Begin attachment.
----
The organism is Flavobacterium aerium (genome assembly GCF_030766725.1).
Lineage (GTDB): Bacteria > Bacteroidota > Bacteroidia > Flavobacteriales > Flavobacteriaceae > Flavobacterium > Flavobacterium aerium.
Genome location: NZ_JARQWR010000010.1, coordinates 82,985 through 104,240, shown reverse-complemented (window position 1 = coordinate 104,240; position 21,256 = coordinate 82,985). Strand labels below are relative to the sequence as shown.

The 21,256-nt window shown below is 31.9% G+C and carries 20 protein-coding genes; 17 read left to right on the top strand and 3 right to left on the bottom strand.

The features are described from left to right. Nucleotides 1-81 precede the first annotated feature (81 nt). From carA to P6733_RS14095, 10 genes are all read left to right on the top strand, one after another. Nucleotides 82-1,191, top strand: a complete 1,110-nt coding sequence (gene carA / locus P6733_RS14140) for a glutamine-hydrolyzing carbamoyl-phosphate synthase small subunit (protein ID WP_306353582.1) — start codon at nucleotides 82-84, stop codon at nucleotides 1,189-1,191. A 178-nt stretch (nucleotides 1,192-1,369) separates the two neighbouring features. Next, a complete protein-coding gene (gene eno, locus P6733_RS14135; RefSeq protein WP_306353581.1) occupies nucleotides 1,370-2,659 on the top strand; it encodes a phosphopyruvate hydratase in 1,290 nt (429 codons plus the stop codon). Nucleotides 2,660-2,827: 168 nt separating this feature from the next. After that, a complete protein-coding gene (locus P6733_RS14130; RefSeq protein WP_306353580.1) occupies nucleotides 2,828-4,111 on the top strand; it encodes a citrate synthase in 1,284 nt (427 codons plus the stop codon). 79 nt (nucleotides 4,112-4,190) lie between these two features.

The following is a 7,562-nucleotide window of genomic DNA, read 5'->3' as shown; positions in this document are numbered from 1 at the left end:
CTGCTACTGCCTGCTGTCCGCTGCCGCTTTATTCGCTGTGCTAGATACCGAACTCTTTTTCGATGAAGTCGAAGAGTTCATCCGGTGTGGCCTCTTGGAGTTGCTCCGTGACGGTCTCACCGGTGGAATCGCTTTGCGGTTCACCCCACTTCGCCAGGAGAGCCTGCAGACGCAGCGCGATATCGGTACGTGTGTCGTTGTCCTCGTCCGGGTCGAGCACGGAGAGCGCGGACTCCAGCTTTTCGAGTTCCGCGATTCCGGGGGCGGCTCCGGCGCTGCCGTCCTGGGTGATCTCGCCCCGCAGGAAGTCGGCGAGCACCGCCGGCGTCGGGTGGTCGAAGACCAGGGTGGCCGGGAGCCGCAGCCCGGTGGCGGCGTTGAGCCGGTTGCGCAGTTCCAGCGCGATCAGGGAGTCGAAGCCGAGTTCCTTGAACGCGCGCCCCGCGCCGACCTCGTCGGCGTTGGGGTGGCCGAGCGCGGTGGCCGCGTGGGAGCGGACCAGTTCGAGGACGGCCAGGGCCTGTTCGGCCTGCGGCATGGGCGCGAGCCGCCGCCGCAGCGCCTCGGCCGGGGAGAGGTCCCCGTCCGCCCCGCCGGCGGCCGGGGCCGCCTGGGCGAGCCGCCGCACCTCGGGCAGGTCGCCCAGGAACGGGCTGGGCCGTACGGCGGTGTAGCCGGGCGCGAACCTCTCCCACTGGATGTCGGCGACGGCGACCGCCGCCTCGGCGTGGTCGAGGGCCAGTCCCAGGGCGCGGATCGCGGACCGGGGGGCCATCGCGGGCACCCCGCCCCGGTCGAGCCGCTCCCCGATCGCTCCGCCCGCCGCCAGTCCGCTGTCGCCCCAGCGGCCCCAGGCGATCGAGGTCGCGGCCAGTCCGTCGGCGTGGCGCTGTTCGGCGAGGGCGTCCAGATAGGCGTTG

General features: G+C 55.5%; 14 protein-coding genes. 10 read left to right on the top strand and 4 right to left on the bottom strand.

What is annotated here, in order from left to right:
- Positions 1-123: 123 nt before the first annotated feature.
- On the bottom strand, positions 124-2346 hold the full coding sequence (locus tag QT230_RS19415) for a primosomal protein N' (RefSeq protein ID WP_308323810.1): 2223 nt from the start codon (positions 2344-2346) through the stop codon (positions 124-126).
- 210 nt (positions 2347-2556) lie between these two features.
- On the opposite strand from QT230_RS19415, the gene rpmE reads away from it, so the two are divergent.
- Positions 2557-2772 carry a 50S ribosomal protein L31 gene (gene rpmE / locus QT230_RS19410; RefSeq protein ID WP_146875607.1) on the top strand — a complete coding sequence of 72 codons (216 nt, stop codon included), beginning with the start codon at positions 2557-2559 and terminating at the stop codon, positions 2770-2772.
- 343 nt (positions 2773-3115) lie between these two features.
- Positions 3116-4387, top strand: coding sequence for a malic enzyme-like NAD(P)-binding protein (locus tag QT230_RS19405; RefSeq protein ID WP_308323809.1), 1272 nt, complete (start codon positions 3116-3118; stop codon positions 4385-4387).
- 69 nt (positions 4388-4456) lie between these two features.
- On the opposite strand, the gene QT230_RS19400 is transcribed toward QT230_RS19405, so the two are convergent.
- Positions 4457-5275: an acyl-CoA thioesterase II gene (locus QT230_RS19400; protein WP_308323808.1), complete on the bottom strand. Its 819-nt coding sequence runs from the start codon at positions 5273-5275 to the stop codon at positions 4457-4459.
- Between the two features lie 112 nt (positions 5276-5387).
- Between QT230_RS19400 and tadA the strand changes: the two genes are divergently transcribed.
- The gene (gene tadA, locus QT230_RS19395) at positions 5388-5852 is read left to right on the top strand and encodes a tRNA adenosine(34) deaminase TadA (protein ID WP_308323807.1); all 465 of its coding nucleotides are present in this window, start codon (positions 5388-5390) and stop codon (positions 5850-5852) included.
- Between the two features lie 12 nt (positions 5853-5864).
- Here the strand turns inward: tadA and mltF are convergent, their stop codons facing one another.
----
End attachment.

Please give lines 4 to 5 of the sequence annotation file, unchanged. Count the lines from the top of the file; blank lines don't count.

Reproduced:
The 21,256-nt window shown below is 31.9% G+C and carries 20 protein-coding genes; 17 read left to right on the top strand and 3 right to left on the bottom strand.

The features are described from left to right. Nucleotides 1-81 precede the first annotated feature (81 nt). From carA to P6733_RS14095, 10 genes are all read left to right on the top strand, one after another. Nucleotides 82-1,191, top strand: a complete 1,110-nt coding sequence (gene carA / locus P6733_RS14140) for a glutamine-hydrolyzing carbamoyl-phosphate synthase small subunit (protein ID WP_306353582.1) — start codon at nucleotides 82-84, stop codon at nucleotides 1,189-1,191. A 178-nt stretch (nucleotides 1,192-1,369) separates the two neighbouring features. Next, a complete protein-coding gene (gene eno, locus P6733_RS14135; RefSeq protein WP_306353581.1) occupies nucleotides 1,370-2,659 on the top strand; it encodes a phosphopyruvate hydratase in 1,290 nt (429 codons plus the stop codon). Nucleotides 2,660-2,827: 168 nt separating this feature from the next. After that, a complete protein-coding gene (locus P6733_RS14130; RefSeq protein WP_306353580.1) occupies nucleotides 2,828-4,111 on the top strand; it encodes a citrate synthase in 1,284 nt (427 codons plus the stop codon). 79 nt (nucleotides 4,112-4,190) lie between these two features.